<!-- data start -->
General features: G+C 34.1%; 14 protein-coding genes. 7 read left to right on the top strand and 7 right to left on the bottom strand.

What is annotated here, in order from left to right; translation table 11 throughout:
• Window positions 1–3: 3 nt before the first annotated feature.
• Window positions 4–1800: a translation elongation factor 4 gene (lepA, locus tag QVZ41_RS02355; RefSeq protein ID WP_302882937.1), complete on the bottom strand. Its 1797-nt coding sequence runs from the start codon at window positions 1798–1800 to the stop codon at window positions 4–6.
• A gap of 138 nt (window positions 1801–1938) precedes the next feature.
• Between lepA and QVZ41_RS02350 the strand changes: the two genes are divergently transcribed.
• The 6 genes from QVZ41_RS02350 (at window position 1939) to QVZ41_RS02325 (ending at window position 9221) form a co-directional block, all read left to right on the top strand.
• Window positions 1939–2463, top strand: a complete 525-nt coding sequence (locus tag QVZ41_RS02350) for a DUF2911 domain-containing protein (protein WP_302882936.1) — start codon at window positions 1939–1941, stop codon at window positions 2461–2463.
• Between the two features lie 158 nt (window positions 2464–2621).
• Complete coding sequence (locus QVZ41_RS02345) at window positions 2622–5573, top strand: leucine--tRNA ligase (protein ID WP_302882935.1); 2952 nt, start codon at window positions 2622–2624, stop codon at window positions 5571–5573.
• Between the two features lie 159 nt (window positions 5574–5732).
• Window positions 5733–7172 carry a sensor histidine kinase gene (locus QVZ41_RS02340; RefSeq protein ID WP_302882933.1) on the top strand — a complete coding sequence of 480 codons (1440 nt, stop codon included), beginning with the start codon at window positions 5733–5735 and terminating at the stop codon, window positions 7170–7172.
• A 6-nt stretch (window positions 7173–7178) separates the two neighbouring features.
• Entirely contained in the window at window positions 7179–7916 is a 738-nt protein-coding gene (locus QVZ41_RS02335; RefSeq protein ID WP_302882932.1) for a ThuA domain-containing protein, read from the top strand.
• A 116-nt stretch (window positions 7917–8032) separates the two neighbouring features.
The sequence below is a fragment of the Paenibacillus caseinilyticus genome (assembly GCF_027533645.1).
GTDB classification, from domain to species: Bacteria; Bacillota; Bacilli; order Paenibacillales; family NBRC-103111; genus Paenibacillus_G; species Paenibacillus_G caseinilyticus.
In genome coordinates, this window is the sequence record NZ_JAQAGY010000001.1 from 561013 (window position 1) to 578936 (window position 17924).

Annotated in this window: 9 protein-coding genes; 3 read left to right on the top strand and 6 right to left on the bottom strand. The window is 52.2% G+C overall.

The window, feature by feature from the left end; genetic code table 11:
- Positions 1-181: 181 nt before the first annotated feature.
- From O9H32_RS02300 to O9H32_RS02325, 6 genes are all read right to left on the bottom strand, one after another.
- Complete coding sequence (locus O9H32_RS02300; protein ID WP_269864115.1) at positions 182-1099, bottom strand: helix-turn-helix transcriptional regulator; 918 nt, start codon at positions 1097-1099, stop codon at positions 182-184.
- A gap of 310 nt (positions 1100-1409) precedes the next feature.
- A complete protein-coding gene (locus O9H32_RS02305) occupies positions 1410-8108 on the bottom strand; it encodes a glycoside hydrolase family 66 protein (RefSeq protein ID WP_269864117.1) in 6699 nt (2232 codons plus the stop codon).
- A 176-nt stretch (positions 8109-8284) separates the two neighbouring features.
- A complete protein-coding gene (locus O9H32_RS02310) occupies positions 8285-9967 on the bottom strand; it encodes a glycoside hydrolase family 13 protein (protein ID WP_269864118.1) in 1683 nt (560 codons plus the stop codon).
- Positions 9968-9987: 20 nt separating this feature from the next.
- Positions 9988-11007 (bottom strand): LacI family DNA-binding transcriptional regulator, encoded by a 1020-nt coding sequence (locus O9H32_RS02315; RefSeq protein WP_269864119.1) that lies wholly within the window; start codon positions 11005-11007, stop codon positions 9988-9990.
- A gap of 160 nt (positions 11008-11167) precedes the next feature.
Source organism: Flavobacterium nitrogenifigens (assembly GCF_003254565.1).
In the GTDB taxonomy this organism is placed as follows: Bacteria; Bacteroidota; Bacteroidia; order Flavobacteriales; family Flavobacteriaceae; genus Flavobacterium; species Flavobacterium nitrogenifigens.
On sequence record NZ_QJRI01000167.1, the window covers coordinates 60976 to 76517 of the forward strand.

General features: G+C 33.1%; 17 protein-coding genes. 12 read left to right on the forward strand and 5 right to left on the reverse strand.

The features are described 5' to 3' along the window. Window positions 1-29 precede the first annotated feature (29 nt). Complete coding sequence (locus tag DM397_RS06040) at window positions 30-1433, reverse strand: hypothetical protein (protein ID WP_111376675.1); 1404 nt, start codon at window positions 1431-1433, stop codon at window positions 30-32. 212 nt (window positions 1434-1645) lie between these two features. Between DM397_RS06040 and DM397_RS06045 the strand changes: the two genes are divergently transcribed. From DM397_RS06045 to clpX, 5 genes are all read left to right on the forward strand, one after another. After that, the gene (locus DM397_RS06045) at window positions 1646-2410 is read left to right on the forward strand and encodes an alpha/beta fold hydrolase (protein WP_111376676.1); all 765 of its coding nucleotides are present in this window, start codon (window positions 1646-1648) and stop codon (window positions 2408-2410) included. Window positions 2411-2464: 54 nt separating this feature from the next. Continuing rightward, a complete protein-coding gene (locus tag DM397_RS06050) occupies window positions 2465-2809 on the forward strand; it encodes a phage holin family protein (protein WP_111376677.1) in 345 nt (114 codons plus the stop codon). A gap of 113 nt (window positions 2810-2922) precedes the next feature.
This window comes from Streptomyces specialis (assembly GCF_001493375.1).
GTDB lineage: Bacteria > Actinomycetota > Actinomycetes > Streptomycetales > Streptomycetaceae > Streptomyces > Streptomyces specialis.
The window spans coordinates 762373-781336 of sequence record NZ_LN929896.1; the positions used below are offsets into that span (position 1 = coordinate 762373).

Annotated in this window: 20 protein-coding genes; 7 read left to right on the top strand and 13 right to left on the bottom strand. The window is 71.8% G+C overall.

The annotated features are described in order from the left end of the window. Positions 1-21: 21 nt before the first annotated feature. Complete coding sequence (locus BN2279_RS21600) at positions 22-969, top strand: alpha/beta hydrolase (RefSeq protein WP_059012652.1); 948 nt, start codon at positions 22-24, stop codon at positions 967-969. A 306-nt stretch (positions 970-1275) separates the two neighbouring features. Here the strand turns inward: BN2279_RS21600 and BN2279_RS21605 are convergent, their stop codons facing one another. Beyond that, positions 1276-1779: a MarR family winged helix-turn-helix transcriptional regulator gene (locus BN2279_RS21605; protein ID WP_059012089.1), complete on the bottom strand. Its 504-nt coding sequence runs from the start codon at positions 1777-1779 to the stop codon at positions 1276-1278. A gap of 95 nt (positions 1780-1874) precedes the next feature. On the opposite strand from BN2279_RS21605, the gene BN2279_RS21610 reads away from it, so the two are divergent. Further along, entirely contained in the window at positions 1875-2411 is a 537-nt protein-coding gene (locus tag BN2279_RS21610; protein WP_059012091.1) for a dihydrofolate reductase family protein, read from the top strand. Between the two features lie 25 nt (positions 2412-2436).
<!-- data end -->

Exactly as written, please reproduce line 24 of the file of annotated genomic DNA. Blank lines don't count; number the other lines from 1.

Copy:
- A gap of 310 nt (positions 1100-1409) precedes the next feature.